As people look ahead to their retirement years, a primary objective is to identify areas of risk, with the goal of eliminating each and every risk that they believe could cause them harm. Experienced planners are trained to listen to these concerns, and their recommendations are typically well-intentioned efforts to meet this goal of risk reduction. A common “tried-and-true” approach is to systematically change a client’s asset allocation, by reducing or even eliminating any investments in stocks. These assets are then shifted to investment vehicles deemed “safe”, such as cash, bonds, real estate, precious metals, or even fixed annuities.
Unfortunately, none of these asset classes are completely safe from risk. Holding most or all of one’s assets in cash remains a tempting approach, and not just when the market is jumping around wildly. In the environment of 2019, where the market has been relatively steady and has grown to its all-time high, many folks shift to cash under the premise that “things are too good” and that something bad will inevitably happen. Of course, assets held in cash steadily loses purchasing power as long as the inflation rate remains higher than the interest rate earned on cash balances. Even with relatively low inflation over the last 20 years, a 2019 dollar is only worth about 65 cents in 1999 dollars. It’s why economists refer to inflation as the “silent thief”. Meanwhile, a majority of those who retire in their 50s and 60s expect to live much longer than 20 years, and thus, most consider inflation risks as much of a threat as stock market risk.
Bonds are certainly a respected and popular asset class, with the appeal of a guaranteed principal amount for U.S. Treasuries, and a higher income yield compared to cash, that historically has been much more successful at keeping up with inflation. Of course, in a low interest rate environment, this yield has been declining to the point where it does not always keep up with the annual CPI (Consumer Price Index), meaning that a portfolio excessively weighted toward bonds will not totally eliminate purchasing power risk. Moreover, bond prices are inversely related to the direction of interest rates, meaning that a change in Federal Reserve policy to increase interest rates, or even the perception that the Fed might tighten at some point in the near future, will send bond prices lower. Although the principal on individual Treasuries is guaranteed, most investors do not buy a bond at par and hold it for the full duration. Investors usually buy bonds as an asset class, packaged through a mutual fund or ETF, and thus feel the full effect of declining bond prices. In short, bonds can carry a measure of market risk, inflation risk, and interest rate risk. Plus, corporate bonds particularly in the “junk” category may potentially lose principal.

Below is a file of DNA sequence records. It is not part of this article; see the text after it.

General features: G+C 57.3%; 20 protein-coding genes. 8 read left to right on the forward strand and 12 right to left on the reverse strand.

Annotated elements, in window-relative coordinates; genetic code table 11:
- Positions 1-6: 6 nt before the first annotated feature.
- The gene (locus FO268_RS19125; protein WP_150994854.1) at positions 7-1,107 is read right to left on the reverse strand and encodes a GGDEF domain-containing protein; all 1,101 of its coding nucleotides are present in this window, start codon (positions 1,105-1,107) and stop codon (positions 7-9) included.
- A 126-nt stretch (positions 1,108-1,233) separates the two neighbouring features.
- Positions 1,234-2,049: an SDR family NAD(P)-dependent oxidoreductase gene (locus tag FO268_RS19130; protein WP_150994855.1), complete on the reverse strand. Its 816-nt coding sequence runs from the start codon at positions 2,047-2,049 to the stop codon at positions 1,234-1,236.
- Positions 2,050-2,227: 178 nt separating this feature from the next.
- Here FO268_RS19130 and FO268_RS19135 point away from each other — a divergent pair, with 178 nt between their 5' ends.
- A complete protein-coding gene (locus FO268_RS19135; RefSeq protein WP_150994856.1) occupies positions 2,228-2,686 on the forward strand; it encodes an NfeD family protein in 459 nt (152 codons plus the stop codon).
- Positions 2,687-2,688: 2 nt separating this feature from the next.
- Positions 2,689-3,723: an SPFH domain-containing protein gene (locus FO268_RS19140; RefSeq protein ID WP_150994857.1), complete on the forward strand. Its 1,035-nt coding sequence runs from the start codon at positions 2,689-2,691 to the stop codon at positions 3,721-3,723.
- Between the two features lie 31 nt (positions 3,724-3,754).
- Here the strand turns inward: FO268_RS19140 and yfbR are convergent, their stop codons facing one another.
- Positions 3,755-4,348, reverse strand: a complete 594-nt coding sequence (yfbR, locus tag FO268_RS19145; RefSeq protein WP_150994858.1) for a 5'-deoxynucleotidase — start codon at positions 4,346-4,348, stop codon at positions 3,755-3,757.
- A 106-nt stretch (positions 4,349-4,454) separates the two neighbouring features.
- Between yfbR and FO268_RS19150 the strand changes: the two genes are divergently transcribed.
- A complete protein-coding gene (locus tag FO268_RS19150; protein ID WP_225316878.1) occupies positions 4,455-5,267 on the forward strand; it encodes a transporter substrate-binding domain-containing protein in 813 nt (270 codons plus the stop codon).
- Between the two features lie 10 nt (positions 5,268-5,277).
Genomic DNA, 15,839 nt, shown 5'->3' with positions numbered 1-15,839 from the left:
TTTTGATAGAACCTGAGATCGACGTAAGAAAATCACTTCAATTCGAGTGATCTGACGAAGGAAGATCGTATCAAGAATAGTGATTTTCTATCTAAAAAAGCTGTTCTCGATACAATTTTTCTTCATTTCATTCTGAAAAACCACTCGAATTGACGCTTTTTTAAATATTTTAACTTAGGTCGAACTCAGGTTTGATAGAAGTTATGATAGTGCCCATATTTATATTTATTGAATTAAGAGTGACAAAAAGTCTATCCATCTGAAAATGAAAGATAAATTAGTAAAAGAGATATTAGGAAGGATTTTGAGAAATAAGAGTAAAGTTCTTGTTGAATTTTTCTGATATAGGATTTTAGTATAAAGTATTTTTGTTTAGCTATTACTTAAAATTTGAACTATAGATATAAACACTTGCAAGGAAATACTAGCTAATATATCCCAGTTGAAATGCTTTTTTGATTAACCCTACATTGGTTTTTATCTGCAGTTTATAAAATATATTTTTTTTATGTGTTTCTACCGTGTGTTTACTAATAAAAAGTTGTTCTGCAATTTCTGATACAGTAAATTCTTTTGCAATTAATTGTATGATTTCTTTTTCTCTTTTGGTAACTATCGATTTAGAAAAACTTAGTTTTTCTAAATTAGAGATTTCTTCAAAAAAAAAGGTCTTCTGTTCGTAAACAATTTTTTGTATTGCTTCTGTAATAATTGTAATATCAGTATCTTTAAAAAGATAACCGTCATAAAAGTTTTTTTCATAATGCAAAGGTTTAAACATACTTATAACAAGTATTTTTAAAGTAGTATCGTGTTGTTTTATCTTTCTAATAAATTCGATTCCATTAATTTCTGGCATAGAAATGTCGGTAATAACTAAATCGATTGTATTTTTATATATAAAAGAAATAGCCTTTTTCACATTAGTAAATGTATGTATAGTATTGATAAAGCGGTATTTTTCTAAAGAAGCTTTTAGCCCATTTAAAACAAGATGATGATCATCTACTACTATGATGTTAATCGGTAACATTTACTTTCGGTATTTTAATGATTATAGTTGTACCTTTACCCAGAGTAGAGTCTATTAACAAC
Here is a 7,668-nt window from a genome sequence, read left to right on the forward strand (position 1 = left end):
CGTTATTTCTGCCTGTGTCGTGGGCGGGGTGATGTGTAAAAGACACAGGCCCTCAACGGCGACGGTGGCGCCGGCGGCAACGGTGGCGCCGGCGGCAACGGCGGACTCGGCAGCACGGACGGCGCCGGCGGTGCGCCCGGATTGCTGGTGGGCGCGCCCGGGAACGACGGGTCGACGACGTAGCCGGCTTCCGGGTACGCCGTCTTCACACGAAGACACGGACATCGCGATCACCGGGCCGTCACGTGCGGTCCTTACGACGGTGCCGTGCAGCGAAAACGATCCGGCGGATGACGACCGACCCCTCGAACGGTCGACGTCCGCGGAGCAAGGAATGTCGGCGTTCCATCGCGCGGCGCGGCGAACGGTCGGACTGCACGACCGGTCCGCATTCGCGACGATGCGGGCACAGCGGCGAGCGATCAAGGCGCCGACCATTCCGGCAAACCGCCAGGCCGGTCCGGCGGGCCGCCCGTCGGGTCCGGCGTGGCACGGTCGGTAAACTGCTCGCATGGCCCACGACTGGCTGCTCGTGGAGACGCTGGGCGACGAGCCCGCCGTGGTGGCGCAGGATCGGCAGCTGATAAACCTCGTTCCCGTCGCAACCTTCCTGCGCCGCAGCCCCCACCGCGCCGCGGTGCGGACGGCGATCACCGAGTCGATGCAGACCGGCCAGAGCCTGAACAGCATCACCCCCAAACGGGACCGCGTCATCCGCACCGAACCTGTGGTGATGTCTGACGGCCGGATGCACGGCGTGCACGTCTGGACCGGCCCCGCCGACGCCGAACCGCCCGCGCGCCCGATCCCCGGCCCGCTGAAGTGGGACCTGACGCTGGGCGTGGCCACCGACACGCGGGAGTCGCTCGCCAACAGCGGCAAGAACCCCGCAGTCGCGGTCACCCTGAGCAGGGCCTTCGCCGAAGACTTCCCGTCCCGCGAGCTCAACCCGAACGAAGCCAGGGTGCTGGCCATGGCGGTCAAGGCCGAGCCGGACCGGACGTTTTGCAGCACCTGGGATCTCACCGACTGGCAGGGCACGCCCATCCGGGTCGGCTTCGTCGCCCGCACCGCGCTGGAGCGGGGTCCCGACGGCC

Investors can also mitigate some of these risks by allocating some of their investments to real assets. Real estate returns are historically not highly correlated to stock market returns, meaning that there will be years when a stock market decline will be partly offset by a steady or even increasing value of one’s real estate. On the other hand, real estate values have a demonstrated history of “bubbles”, where the actual value of a property becomes inflated, only to crash and decline well below the original cost. Gold and other precious metals have their proponents, in many cases for reasons similar to that of real estate (their statistical correlation properties), as well as a reputation for acting as a hedge against inflation. Precious metals do have many months, quarters, and even years of out-performance versus stock market averages. However, they can also underperform for lengthy periods, and at the end of the day, are vulnerable to the same sort of market risks and declines facing stock market participants, albeit in a different category.
Fixed annuities hold particular appeal to those in their retirement years, given the prospect of a guarantee of lifetime income. These products are slickly marketed by insurance companies, yet oftentimes make difficult to understand terms of their payoff and exact returns. That said, one of their biggest risks can be their liquidity risk, and their lack of flexibility. Should one’s circumstances require some or all of the net worth of an annuity contract, the penalties can be severe, and these losses incurred are unlikely to be made up.
Given the variety of risk factors to which most retirees are subjected, it can be understandably intimidating and confusing to know what exactly to do with one’s retirement nest egg. The most sensible approach to asset allocation is to enlist the help of a credentialed financial professional with sufficient knowledge of the characteristics of all of the basic investment categories, and the experience to understand statistical correlation and its role in diversification and risk reduction. Since markets change and situations in retirement change, there’s tremendous merit to retaining flexibility in one’s retirement accounts which will allow a retiree to shift one’s asset allocation tactically.